Sydney: Corals may yet be able to survive the acidification of the world’s oceans, escaping the effects of climatic devastation.
Researchers have identified a powerful internal mechanism that could enable some corals and their symbiotic algae to counter the adverse impact of a more acidic ocean.
As humans release ever-larger amounts of carbon dioxide (CO2) into the air, besides warming the planet, the gas is also turning the world’s oceans more acidic, faster than those seen during past extinctions, the journal Nature Climate Change reports.
Scientists from Australia’s ARC Centre of Excellence for Coral Reef Studies (CoECRS) and France’s Laboratoire des Sciences du Climat et de l’Environnement, has shown that some marine organisms that form calcium carbonate skeletons have an in-built mechanism to cope with ocean acidification – which others appear to lack.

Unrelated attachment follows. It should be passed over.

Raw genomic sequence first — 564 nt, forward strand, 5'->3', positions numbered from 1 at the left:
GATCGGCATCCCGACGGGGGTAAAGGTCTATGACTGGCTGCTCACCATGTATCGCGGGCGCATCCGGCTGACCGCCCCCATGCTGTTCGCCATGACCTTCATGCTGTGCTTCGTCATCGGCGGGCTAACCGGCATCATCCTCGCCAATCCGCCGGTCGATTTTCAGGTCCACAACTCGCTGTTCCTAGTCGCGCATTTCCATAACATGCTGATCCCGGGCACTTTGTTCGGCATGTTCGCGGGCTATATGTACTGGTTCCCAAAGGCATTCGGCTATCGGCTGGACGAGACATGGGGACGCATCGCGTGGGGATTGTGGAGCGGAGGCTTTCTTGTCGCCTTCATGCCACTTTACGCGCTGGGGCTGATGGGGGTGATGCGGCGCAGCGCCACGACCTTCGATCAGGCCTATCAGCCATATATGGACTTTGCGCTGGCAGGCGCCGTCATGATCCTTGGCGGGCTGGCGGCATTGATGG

“The good news is that most corals appear to have this internal ability to buffer rising acidity of seawater and still form good, solid skeletons,” says Malcolm McCulloch professor at CoECRS.
“Marine organisms that form calcium carbonate skeletons generally produce it in one of two forms, known as aragonite and calcite,” adds McCulloch, according to a CoECRS statement
“Our research broadly suggests that those with skeletons made of aragonite have the coping mechanism – while those that follow the calcite pathway generally do less well under more acidic conditions,” said McCulloch.